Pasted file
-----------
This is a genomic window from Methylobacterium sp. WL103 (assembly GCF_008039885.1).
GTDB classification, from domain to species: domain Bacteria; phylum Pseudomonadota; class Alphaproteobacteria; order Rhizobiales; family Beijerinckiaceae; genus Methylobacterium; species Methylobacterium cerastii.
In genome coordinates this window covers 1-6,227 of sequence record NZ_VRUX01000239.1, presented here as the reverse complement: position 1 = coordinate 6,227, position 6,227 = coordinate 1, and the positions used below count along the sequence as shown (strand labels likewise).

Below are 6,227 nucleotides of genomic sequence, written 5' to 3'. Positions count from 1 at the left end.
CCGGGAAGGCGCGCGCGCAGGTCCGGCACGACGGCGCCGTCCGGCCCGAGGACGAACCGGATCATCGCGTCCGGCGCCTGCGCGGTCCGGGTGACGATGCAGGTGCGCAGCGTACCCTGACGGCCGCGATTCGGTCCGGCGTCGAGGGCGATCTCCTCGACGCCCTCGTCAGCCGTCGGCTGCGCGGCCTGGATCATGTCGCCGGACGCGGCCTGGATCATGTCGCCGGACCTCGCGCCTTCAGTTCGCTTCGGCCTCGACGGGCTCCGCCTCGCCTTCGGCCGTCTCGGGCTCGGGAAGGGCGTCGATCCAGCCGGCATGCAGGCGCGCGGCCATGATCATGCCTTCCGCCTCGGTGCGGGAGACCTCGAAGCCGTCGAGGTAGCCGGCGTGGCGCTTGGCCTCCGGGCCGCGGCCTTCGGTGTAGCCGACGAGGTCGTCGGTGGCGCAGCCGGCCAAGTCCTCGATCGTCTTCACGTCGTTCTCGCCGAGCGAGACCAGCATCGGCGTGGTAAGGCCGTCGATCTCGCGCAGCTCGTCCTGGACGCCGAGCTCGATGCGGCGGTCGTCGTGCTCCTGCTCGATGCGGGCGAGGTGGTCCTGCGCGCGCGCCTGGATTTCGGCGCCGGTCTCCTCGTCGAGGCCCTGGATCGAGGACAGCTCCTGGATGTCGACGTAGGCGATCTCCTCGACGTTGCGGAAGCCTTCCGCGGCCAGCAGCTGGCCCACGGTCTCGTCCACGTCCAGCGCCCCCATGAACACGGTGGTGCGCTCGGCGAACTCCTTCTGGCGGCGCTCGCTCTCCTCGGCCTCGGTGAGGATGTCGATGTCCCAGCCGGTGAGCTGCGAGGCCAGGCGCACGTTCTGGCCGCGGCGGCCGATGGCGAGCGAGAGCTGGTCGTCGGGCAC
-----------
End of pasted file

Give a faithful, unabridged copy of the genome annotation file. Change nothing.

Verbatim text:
This is a genomic window from Methylobacterium sp. WL103 (assembly GCF_008039885.1).
GTDB classification, from domain to species: domain Bacteria; phylum Pseudomonadota; class Alphaproteobacteria; order Rhizobiales; family Beijerinckiaceae; genus Methylobacterium; species Methylobacterium cerastii.
In genome coordinates this window covers 1-6,227 of sequence record NZ_VRUX01000239.1, presented here as the reverse complement: position 1 = coordinate 6,227, position 6,227 = coordinate 1, and the positions used below count along the sequence as shown (strand labels likewise).

Below are 6,227 nucleotides of genomic sequence, written 5' to 3'. Positions count from 1 at the left end.
CCGGGAAGGCGCGCGCGCAGGTCCGGCACGACGGCGCCGTCCGGCCCGAGGACGAACCGGATCATCGCGTCCGGCGCCTGCGCGGTCCGGGTGACGATGCAGGTGCGCAGCGTACCCTGACGGCCGCGATTCGGTCCGGCGTCGAGGGCGATCTCCTCGACGCCCTCGTCAGCCGTCGGCTGCGCGGCCTGGATCATGTCGCCGGACGCGGCCTGGATCATGTCGCCGGACCTCGCGCCTTCAGTTCGCTTCGGCCTCGACGGGCTCCGCCTCGCCTTCGGCCGTCTCGGGCTCGGGAAGGGCGTCGATCCAGCCGGCATGCAGGCGCGCGGCCATGATCATGCCTTCCGCCTCGGTGCGGGAGACCTCGAAGCCGTCGAGGTAGCCGGCGTGGCGCTTGGCCTCCGGGCCGCGGCCTTCGGTGTAGCCGACGAGGTCGTCGGTGGCGCAGCCGGCCAAGTCCTCGATCGTCTTCACGTCGTTCTCGCCGAGCGAGACCAGCATCGGCGTGGTAAGGCCGTCGATCTCGCGCAGCTCGTCCTGGACGCCGAGCTCGATGCGGCGGTCGTCGTGCTCCTGCTCGATGCGGGCGAGGTGGTCCTGCGCGCGCGCCTGGATTTCGGCGCCGGTCTCCTCGTCGAGGCCCTGGATCGAGGACAGCTCCTGGATGTCGACGTAGGCGATCTCCTCGACGTTGCGGAAGCCTTCCGCGGCCAGCAGCTGGCCCACGGTCTCGTCCACGTCCAGCGCCCCCATGAACACGGTGGTGCGCTCGGCGAACTCCTTCTGGCGGCGCTCGCTCTCCTCGGCCTCGGTGAGGATGTCGATGTCCCAGCCGGTGAGCTGCGAGGCCAGGCGCACGTTCTGGCCGCGGCGGCCGATGGCGAGCGAGAGCTGGTCGTCGGGCAC